Since his death, MoBap baseball player Clay Pfeiffer's uniform has not been worn... until recently

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By Brad Cygan

Five years… That is how long it has been since the darkest day in Missouri Baptist Baseball history occurred. Grief was apparent, memories have been shared, and the memory of Clay Pfeiffer has stood the test of time. On Saturday, February 18, 2017, the distance of those memories came back into clear focus as Brandon Schlichtig stepped to the plate.

On an overcast Saturday afternoon in West County of St. Louis, Mo., it was a normal date on the 2017 Missouri Baptist Baseball schedule to the naked eye. To those, like Coaches Eddie Uschold and Kenny Graser, catcher Brandon Schlichtig and the family of Pfeiffer, it was much more. Perhaps the most unique, most unexplainable event to have occurred in their lives, happened on that day.

Five years ago, Clayton Pfeiffer, a freshman at Missouri Baptist, had begun classes and was preparing for his first season of collegiate baseball. He had joined a team which, came just one out away from the Avista-NAIA World Series for the first time in team history, a feat it would achieve the following season. It was an exciting year throughout, but began worse than anyone could have imagined.

You see, Clayton, before having the opportunity to wear the Missouri Baptist pinstripes in his first college game, was tragically killed in an auto accident just miles from campus. It was a day of disbelief in the Missouri Baptist campus community and a day of incomprehensible pain for the family and friends.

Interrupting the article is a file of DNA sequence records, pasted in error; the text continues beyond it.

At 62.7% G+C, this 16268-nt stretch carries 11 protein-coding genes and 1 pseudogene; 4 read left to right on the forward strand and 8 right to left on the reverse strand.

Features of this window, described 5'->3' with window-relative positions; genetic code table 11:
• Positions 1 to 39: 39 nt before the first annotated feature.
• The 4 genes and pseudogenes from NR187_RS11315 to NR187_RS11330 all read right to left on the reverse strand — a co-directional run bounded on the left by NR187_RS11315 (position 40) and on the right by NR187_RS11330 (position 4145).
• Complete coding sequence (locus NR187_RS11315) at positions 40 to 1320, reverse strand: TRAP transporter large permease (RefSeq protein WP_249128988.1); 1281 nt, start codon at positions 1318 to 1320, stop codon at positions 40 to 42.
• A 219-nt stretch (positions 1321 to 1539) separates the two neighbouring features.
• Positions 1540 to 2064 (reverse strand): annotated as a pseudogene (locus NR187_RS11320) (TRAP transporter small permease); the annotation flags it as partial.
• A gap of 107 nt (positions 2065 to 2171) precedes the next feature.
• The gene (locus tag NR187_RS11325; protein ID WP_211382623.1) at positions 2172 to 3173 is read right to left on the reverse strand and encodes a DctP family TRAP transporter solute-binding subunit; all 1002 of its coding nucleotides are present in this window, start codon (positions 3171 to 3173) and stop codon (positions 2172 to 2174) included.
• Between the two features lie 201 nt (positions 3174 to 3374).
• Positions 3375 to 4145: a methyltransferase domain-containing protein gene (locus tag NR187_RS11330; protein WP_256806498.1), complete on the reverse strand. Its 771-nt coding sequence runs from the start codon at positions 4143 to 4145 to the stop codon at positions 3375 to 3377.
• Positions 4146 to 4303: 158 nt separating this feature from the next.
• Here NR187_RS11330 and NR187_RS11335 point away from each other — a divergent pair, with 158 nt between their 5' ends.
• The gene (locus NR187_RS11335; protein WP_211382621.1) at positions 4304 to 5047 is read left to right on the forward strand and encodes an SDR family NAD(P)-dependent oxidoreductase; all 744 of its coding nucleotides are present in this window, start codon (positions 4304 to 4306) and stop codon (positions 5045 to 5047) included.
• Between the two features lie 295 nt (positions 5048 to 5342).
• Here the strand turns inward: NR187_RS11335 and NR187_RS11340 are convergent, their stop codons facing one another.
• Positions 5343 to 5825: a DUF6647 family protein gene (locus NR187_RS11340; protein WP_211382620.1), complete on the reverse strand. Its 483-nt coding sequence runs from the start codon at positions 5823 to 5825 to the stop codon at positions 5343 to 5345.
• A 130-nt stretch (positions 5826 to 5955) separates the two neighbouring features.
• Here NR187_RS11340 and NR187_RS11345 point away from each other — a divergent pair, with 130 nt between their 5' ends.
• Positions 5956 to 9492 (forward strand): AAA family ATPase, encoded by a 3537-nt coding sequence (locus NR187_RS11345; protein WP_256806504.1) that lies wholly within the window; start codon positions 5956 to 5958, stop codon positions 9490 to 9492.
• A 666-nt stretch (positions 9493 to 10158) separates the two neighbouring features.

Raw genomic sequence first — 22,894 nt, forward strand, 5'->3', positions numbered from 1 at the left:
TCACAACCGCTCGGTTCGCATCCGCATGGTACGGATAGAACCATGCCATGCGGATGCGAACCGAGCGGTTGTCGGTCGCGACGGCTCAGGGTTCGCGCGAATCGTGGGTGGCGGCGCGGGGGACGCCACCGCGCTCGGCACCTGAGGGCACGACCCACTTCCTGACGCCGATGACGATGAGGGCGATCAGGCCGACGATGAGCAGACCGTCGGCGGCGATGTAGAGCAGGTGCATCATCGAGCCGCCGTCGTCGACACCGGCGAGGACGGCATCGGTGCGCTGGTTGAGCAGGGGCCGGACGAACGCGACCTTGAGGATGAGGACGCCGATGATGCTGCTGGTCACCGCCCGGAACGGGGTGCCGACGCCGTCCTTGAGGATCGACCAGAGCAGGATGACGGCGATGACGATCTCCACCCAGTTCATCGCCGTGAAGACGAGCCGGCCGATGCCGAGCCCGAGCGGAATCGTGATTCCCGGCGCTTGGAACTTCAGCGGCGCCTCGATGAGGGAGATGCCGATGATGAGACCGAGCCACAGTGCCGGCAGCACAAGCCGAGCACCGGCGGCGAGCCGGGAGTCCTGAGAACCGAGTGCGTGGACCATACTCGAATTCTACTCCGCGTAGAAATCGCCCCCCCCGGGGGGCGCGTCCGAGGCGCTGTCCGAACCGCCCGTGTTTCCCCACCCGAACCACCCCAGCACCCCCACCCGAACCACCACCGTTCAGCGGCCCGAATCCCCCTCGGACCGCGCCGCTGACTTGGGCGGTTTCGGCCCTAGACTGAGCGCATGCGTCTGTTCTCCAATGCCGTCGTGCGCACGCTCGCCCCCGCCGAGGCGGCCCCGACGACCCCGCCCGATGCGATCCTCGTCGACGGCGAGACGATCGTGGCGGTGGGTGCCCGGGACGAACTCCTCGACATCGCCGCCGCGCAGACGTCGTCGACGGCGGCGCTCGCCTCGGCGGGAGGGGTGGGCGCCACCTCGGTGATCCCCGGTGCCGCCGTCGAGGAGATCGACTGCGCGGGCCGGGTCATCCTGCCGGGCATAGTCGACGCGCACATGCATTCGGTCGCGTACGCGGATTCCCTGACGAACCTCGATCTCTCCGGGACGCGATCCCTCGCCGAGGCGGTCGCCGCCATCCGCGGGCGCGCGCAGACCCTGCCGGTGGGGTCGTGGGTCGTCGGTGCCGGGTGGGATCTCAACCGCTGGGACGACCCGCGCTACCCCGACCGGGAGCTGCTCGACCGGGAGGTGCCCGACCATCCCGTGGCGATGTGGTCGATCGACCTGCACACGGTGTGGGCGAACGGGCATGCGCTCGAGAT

From that moment until the Spring of 2017, Clay’s No. 4 jersey went unworn.

Fast forward to the Fall of 2015 and the arrival of Brandon Schlichtig to Missouri Baptist. A transfer from Northeast Oklahoma A&M, he was one of Clay’s best friends and high school teammate at Vianney High School in South St. Louis County.

Schlichtig fought his way into the lineup under two senior catchers in the Spring 2016 season and by the dawn of 2017, he had both come back in the best shape of his playing career and proved to be one of the top catchers on the squad.

The beginning of his season was beyond impressive. Schlichtig hit nearly .500 in his first games of the season and had started six of the team’s first 10 games behind the plate. As the team headed home for its first series of the season at Spartan Baseball Field, it was a sense of anticipation for the team, but for several, it’s meaning was more.

For the last four years, the team had planned the Clay Pfeiffer Memorial Tournament, but for the last four years, weather failed to cooperate. After canceling two of the four years, plans were drastically changed, moving the games to nearby St. Charles Community College and even to Mayfield, Ky., just to play.

In 2017, the tournament was scheduled for the third weekend in February. Not known for its mild temperatures in the Winter, this season’s tournament did not hold much hope of being played again, until the weather took a strange turn.

St. Louis, and much of the Midwest experienced near record high temperatures in the week leading up to and on the scheduled tournament weekend. It was clear by early in the week that the tournament would finally be played in the Gateway City.